M-Farm CEO Jamila Abass has built an online platform and marketplace to boost smallholder farming in Kenya. She spoke to Claire O’Connell.
As a farmer, you need to make a profit on selling your crops to survive in business – but what if those profits are eroded through a long supply chain to the trader, or if the market conditions change?
Software engineer and social entrepreneur Jamila Abass has come up with an ingenious solution for smallholder or subsistence farmers in Kenya to help overcome these problems and build their businesses: she co-founded M-Farm, an online platform where farmers can connect with buyers and get information about how to plan, manage and sell their crops.
“It is a commodity exchange platform that connects farmers to each other and connects them to buyers directly,” explained Abass, who will speak at Inspirefest 2016 in Dublin next week. “I would say it is the Amazon for agricultural produce in Africa.”
The power of connection
Abass co-founded the initiative because she could see the need for smallholder farmers to have access to markets and information. “Agriculture is the backbone of all developing countries, and, in Kenya, it contributes about 25-30pc of the GDP every year,” she explained. “We have a lot of smallholder farmers who are looking to connect to the formal market and they are not able to do that because there are no technology facilities that can enable them. That is why we set it up.”
As well as providing a conduit to trade agricultural produce, M-Farm provides business intelligence services, including a decision-making tool that helps farmers to plant and trade their crops at optimal times. “We are able to tell the farmers ‘the prices might be going down so you might want to sell off today’,” she explained.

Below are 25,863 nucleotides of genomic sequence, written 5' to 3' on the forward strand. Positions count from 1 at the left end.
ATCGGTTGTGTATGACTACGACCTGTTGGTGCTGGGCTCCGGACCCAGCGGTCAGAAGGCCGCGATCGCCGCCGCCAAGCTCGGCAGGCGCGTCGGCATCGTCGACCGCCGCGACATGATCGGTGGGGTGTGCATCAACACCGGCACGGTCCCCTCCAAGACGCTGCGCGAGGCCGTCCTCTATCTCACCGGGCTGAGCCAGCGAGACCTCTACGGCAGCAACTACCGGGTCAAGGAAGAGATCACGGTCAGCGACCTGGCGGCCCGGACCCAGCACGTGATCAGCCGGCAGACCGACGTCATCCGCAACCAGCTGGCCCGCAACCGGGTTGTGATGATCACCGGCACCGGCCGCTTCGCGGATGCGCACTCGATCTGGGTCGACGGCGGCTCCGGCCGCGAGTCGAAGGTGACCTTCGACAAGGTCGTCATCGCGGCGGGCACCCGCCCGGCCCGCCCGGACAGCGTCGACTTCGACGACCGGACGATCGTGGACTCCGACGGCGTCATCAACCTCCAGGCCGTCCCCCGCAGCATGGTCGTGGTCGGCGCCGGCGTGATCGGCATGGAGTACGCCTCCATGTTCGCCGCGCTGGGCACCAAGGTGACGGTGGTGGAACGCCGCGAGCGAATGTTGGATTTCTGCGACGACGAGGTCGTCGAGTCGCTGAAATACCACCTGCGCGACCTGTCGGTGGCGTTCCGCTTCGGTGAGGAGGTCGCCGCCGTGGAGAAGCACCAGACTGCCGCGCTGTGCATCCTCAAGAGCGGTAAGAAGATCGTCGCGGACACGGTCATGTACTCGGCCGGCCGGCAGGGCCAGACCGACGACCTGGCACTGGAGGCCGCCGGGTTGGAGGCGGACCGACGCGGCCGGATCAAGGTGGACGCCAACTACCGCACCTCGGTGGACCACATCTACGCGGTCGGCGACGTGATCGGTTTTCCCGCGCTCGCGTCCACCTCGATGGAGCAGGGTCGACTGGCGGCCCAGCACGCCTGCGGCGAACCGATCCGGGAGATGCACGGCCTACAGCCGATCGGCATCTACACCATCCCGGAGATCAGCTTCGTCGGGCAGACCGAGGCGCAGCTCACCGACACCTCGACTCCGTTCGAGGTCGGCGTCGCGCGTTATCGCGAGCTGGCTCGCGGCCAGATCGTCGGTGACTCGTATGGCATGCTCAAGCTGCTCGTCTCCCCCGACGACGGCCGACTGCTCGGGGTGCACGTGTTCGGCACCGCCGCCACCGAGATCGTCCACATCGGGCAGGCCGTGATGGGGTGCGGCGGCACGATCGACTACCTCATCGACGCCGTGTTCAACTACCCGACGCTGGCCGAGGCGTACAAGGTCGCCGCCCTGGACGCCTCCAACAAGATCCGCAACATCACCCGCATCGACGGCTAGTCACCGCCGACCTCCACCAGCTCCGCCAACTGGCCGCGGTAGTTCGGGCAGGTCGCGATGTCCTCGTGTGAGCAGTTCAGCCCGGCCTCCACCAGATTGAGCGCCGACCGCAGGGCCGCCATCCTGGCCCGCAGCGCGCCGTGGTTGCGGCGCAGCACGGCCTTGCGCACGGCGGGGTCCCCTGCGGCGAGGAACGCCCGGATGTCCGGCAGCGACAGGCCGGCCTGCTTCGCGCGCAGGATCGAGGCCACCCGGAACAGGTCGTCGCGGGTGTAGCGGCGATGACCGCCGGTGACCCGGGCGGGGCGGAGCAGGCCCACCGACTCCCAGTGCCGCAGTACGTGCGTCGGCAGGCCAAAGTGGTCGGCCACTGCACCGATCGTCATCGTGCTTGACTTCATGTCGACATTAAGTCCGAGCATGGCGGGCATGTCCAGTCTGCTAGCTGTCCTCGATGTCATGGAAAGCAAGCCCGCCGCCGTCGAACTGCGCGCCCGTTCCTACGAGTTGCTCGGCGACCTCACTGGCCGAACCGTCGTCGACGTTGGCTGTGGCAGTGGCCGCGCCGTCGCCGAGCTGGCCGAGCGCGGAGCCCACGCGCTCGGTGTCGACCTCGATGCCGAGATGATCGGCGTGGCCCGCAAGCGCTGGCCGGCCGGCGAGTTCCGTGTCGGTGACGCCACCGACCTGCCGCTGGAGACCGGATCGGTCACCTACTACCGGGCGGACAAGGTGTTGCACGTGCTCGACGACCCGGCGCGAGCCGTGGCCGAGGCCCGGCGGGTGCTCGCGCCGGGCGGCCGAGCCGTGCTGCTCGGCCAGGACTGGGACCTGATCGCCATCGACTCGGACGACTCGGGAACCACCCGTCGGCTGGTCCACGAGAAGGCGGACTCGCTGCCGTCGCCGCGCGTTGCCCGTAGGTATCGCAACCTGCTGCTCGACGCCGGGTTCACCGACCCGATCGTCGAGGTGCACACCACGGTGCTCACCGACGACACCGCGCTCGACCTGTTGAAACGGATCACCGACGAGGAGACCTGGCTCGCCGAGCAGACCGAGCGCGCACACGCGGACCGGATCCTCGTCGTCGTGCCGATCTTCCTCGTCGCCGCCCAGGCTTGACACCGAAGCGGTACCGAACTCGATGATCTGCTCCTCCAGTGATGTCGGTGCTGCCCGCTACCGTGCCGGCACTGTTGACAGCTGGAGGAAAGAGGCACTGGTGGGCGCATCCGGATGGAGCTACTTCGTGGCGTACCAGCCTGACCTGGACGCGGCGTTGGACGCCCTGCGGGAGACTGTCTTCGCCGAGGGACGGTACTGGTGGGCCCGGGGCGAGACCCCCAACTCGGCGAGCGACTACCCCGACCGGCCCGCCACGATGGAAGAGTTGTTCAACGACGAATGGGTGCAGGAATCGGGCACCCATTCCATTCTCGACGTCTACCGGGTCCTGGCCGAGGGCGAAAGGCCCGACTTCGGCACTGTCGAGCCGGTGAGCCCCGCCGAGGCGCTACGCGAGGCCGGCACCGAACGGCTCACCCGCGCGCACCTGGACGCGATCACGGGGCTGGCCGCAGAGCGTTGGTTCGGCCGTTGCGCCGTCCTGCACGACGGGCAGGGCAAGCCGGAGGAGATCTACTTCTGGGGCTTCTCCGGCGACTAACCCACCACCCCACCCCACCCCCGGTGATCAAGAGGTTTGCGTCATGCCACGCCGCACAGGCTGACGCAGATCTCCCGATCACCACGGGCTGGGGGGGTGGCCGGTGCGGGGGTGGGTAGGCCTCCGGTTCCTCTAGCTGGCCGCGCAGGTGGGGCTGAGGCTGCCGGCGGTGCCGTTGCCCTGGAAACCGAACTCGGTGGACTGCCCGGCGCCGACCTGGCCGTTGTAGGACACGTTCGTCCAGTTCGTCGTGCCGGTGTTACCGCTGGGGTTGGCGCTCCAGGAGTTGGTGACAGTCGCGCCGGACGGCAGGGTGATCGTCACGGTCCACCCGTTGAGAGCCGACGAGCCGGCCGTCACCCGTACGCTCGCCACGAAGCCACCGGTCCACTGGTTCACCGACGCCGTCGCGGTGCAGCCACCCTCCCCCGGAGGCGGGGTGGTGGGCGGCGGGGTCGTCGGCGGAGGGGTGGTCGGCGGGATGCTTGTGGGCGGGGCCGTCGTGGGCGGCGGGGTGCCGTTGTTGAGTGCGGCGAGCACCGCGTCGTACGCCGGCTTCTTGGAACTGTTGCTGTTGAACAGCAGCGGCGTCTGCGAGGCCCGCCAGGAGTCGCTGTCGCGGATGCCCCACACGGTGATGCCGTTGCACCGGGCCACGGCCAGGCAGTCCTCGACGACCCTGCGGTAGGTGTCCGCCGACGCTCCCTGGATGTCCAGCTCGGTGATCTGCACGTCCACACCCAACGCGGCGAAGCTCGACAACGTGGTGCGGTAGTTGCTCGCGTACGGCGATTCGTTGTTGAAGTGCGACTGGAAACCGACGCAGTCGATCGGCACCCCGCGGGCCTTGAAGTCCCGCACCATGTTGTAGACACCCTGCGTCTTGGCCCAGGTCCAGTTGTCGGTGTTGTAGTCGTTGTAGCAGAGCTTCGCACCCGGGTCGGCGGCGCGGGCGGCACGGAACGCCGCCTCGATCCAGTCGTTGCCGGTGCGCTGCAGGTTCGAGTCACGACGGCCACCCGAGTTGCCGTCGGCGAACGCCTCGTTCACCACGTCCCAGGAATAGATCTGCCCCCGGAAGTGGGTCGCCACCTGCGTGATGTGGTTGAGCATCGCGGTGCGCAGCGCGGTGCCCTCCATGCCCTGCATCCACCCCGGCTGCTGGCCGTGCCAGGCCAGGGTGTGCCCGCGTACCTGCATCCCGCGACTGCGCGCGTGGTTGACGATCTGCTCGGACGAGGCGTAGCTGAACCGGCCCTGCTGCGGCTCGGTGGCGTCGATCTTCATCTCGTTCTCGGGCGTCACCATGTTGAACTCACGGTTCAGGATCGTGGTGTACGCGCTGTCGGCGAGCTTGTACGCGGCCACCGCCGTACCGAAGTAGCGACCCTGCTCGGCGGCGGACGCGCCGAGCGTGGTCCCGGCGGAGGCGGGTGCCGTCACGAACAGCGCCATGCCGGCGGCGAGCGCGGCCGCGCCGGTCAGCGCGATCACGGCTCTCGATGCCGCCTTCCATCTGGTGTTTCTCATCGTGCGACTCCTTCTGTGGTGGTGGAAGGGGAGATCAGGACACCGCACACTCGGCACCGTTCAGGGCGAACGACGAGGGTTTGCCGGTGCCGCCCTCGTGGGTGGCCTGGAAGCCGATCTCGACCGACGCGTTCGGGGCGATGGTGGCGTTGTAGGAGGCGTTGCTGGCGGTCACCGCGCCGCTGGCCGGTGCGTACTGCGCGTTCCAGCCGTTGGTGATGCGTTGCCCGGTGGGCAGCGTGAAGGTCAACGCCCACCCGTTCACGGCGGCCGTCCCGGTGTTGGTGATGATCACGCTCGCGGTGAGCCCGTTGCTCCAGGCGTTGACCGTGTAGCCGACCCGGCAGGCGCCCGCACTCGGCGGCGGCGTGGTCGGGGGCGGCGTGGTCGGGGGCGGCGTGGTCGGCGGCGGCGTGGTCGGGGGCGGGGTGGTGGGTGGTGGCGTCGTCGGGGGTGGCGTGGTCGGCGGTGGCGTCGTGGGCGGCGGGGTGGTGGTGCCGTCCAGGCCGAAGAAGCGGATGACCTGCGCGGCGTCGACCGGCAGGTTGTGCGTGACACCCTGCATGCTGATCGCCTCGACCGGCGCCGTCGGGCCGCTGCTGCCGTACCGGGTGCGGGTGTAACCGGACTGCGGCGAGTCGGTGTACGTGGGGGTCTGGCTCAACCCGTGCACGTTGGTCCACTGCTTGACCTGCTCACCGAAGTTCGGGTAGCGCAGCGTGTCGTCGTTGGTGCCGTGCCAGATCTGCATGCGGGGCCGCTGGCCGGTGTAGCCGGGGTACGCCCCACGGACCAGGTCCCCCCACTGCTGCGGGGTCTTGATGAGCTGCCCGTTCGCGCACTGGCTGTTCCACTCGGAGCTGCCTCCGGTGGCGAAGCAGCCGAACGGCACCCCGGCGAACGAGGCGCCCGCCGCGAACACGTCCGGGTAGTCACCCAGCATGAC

To help farmers manage their business and crops, M-Farm also publishes articles and provides an online space for farmers and experts to seek and offer advice.
“We have a community of veteran and new farmers and experts together, and they are able to chat and ask questions and exchange knowledge,” said Abass. “Basically, it is a social network for the farmers, but very agriculturally driven.”
The platform has around 22,000 users, according to Abass, who has heard from some of them about the impact M-Farm has had on their farming practices and outputs. “Some write to us and say thank you,” she said. “Recently, someone said they used the advice we gave in one of the articles. They tried what we said and now they have expanded their acreage to six times the size.”
As a child in north-eastern Kenya, Abass showed an early entrepreneurial flair. She and her brother grew coriander and kale and sold them to neighbours. She went on to study computer science in Morocco and she is now an Ashoka Fellow, which allows her to plough more into M-Farm. “Ashoka is an organisation that invests in social entrepreneurs so that they focus on the projects or the companies that they are building,” she explained. “They have invested in me so I don’t have to do side jobs, I can entirely focus on creating a platform that will support smallholder farmers.”
One of the next steps for M-Farm will be precision agriculture, linking in with data sources, such as information from satellites, to tailor the suggestions and advice even further for farmers. “We are exploring the possibility of including that to make the advice and guidance we are giving to the farmers more specific,” explained Abass.
Inspirefest is Silicon Republic’s international event connecting sci-tech professionals passionate about the future of STEM. Book your tickets now to join us from 30 June to 2 July 2016 for fresh perspectives on leadership, innovation and diversity.
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